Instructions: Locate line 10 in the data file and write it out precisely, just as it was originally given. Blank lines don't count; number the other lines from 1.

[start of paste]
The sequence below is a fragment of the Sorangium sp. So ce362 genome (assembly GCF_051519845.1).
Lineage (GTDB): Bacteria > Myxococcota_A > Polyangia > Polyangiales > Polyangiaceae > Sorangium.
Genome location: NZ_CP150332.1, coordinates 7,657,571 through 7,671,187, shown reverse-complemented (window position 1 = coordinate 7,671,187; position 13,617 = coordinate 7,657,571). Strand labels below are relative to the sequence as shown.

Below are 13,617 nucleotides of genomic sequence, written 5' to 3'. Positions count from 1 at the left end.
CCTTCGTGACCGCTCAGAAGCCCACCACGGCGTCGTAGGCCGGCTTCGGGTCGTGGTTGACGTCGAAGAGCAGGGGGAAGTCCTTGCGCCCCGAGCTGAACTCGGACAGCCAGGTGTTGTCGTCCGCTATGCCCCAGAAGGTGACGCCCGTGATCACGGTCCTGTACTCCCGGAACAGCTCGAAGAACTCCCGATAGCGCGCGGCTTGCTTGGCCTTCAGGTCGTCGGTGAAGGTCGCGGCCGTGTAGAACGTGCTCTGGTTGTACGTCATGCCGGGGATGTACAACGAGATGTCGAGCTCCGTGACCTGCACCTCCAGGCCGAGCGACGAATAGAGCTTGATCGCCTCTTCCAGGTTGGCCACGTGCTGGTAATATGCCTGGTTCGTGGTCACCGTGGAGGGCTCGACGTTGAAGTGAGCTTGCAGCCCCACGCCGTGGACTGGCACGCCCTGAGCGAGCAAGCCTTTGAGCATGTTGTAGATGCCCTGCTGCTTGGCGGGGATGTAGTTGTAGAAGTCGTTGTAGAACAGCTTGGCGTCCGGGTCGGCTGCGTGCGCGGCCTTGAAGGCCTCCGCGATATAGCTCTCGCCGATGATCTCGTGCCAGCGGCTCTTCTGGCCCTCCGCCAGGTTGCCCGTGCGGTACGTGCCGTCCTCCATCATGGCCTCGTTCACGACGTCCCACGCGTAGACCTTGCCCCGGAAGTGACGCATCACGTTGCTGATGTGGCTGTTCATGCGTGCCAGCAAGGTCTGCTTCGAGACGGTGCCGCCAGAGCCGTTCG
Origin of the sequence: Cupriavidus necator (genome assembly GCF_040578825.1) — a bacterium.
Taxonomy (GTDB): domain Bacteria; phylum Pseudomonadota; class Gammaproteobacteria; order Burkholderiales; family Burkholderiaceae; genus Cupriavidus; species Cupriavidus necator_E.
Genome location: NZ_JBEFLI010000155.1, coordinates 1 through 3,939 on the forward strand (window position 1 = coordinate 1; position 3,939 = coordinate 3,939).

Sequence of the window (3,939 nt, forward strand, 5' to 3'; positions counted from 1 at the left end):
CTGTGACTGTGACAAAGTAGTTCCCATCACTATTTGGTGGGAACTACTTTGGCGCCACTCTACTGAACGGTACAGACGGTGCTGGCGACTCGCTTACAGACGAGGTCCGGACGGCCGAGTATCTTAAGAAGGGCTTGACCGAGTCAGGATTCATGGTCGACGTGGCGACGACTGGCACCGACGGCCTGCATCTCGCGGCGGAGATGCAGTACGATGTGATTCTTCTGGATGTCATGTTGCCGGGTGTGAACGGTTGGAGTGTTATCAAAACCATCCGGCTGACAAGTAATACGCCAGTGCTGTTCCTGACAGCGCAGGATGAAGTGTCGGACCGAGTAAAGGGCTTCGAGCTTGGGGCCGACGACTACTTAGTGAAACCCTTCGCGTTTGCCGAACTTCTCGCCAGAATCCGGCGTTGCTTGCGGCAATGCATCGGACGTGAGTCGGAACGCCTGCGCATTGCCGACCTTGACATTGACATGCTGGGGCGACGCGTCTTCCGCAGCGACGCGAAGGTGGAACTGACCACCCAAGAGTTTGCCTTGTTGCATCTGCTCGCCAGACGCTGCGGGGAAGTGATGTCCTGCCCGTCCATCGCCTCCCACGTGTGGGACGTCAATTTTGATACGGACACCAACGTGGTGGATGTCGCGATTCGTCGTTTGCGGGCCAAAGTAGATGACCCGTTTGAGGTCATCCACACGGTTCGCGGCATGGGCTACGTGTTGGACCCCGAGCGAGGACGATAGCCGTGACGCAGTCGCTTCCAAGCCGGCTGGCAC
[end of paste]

CTGTGACTGTGACAAAGTAGTTCCCATCACTATTTGGTGGGAACTACTTTGGCGCCACTCTACTGAACGGTACAGACGGTGCTGGCGACTCGCTTACAGACGAGGTCCGGACGGCCGAGTATCTTAAGAAGGGCTTGACCGAGTCAGGATTCATGGTCGACGTGGCGACGACTGGCACCGACGGCCTGCATCTCGCGGCGGAGATGCAGTACGATGTGATTCTTCTGGATGTCATGTTGCCGGGTGTGAACGGTTGGAGTGTTATCAAAACCATCCGGCTGACAAGTAATACGCCAGTGCTGTTCCTGACAGCGCAGGATGAAGTGTCGGACCGAGTAAAGGGCTTCGAGCTTGGGGCCGACGACTACTTAGTGAAACCCTTCGCGTTTGCCGAACTTCTCGCCAGAATCCGGCGTTGCTTGCGGCAATGCATCGGACGTGAGTCGGAACGCCTGCGCATTGCCGACCTTGACATTGACATGCTGGGGCGACGCGTCTTCCGCAGCGACGCGAAGGTGGAACTGACCACCCAAGAGTTTGCCTTGTTGCATCTGCTCGCCAGACGCTGCGGGGAAGTGATGTCCTGCCCGTCCATCGCCTCCCACGTGTGGGACGTCAATTTTGATACGGACACCAACGTGGTGGATGTCGCGATTCGTCGTTTGCGGGCCAAAGTAGATGACCCGTTTGAGGTCATCCACACGGTTCGCGGCATGGGCTACGTGTTGGACCCCGAGCGAGGACGATAGCCGTGACGCAGTCGCTTCCAAGCCGGCTGGCAC